Flying Solo

Image source: Reuters

Recently, I was discussing last year’s round-the-world trip when the person I was speaking to asked incredulously if I’d done the entire trip alone.  “Why, of course,” was my response.  “How else would I have done it?”

See, most people I know have some type of full-time job that only gives them a couple weeks of vacation (unless they’re teachers), and part of that is usually spent visiting family.  Then, there’s the issue of financial priorities; most people find other things to do with their money than book plane tickets just for the  intangible sense of enjoyment and personal development that comes with travel, not when there’s a plasma TV to buy.  And also, some people just need to have companionship on the road.  Nothing at all wrong with that; it’s actually wonderful to share a travel experience with people who have complimentary chemistry.

But the friends I do have who travel often are either working while I’m traveling (or vice versa), or they’re already traipsing off to the other side of the world from where I am.  If there’s no barbecue involved, very rarely am I able to coordinate friends and family for an international trip.  In fact, I can only count four independent trips that I’ve ever taken with people whose company I can stand for more than ten minutes.  Romantic trips, even less (hook-ups don’t count).

The major flip side, however, is that when I’m traveling solo, I have those incredible interactions with people I’d never have if I were trying to keep up with my travelmate.  I’d miss out on many a hottie while hugged up with the honey I brought from home.  And I’d lose the freedom that comes with not being responsible for anyone but myself.  For me, that’s motivation enough to fly solo.

That, and the fact that if I waited for other people to get it together and buy the damn plane ticket, I’d never be going anywhere.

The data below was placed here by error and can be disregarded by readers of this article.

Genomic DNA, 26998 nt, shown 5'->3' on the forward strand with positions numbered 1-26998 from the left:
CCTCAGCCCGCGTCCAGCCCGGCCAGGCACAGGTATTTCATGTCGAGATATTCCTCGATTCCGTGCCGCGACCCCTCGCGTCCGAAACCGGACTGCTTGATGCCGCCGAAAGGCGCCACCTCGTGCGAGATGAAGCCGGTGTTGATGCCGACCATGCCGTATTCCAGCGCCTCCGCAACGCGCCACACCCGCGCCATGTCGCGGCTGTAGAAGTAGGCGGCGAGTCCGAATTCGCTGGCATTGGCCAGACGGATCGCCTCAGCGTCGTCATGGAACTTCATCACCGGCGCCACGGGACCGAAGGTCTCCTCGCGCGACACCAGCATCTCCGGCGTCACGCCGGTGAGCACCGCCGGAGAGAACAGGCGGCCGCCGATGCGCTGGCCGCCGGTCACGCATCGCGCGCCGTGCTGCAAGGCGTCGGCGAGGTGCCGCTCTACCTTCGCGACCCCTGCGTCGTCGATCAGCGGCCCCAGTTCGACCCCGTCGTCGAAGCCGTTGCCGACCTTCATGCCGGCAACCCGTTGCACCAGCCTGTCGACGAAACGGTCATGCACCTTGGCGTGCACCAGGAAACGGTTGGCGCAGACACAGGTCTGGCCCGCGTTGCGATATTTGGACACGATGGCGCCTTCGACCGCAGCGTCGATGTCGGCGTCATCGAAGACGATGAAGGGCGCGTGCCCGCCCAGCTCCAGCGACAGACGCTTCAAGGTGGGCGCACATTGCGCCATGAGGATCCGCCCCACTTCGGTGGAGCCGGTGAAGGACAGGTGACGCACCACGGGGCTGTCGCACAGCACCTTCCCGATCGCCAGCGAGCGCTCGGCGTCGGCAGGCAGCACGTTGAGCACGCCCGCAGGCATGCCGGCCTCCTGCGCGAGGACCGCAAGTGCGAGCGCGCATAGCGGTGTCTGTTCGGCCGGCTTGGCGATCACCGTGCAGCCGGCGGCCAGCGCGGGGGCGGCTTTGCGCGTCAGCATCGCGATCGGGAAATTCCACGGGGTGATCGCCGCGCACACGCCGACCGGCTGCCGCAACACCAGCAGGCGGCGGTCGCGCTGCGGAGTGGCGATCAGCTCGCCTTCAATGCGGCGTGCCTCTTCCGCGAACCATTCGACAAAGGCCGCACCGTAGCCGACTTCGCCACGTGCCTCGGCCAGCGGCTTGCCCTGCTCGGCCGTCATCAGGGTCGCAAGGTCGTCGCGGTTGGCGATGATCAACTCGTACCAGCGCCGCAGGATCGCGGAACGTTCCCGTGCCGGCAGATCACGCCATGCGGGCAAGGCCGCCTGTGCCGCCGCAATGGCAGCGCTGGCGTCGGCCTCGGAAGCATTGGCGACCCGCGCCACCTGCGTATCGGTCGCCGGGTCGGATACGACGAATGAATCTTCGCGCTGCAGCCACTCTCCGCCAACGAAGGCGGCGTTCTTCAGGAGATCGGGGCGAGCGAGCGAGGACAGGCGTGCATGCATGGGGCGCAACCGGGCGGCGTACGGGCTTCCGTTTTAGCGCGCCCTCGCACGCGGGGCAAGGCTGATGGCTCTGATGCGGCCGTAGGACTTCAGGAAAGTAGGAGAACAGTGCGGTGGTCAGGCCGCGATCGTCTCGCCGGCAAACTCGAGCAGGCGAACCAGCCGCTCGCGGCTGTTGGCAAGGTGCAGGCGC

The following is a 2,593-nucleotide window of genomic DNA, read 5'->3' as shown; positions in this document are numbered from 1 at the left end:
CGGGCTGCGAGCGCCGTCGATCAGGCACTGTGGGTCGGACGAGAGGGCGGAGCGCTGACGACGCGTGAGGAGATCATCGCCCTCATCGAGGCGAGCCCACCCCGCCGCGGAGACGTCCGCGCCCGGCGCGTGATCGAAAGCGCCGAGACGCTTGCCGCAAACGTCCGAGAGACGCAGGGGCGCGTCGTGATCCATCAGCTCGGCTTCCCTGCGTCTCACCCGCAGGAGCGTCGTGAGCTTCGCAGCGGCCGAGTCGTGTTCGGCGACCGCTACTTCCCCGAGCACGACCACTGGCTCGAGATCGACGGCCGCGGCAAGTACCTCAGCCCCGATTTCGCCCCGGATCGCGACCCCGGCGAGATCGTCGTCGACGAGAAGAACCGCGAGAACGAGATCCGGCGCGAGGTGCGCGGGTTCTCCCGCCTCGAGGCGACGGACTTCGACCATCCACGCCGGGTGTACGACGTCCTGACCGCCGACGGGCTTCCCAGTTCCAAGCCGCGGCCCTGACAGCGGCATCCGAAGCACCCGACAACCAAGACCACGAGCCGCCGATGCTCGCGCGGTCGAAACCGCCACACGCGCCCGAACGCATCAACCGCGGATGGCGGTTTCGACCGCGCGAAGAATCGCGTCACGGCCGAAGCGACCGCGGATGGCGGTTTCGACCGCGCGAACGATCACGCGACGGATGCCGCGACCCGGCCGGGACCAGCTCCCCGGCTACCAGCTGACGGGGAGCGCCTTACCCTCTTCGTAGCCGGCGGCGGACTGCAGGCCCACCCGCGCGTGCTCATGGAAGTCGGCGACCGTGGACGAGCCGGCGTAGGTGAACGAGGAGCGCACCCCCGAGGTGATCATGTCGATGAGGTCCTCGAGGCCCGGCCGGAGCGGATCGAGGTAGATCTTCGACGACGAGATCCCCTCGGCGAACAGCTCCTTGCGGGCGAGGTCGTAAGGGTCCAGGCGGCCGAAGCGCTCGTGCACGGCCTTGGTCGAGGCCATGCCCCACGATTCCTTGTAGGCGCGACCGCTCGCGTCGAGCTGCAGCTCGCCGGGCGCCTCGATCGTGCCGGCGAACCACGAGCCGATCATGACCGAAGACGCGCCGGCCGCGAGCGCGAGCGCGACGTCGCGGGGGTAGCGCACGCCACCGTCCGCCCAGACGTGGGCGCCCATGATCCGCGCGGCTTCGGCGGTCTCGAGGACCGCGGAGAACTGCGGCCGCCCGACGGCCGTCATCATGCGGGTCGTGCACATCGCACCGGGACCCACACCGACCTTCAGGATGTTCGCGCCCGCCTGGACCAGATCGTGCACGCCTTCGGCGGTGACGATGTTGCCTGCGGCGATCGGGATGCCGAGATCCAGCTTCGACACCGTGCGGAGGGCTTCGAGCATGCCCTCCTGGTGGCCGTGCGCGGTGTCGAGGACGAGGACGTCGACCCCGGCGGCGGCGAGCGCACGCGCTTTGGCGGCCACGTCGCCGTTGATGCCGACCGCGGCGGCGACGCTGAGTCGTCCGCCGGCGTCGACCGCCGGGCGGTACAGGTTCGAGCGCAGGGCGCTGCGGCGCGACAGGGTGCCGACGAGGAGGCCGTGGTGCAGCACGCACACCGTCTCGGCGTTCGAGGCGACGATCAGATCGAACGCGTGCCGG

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6 Responses to Flying Solo

  1. Regi Pettaway says:

    You are spot on. Myf riends always ask me “Why are you going by yourself?” As if, there are no peeps at my destination! Don’t the people in that country count? Unless I’m meeting someone who lives in the country, flyin solo is the only way. Group travel makes you miss out on too much. Solo, baby!!

  2. Old Geezer says:

    There are not only interesting people at your destination, there are interesting people along the way. If I am traveling with someone, I am focused inward. When I travel alone, I am always focused outward. Far better.

  3. Fly Brother says:

    @Regi: Seriously, people act like you’re traipsing off to Antarctica or something when you say you’re traveling alone. There are amazing folk to encounter everywhere you go!

    @Geezer: Very true; when I’m with other people, even good friends, I become especially self-conscious, which can ruin a trip. Thanks for commenting!

  4. Steven Roll says:

    I took my first solo trip this year when I went to Guatemala for a week. One unintended benefit was when things didn’t work out as I expected, I didn’t have to worry about managing anyone else’s expectations or worrying how they would react to sparse conditions etc. It was just me. As a result, the work of muscling through surprises or setbacks was much lighter.

  5. thistimenow says:

    The people who are apprehensive about traveling solo are always the people who have poor social skills. These people are usually the ones who can’t even say “hello” to a passerby.

  6. KiteZA says:

    Oh man, exactly.

    I’d love to be able to travel around with people who are comfortable with doing the same things I’m doing (while still being pushed a bit out of their comfort zone) and vice versa, but so often it’s just a pain to organise.

    At the same time, there’s something extremely rewarding about going on your own mission across the globe and being forced into interaction, rather than having the ability to stay within a bubble while experiencing the place at a surface level.

    Personally, I’ve loved meeting people in places I go to and travelling around with them a bit – even if they’re not locals (one of my friends here in Rio de Janeiro was a French guy I met on arrival). Really interesting people to be met just about everywhere!

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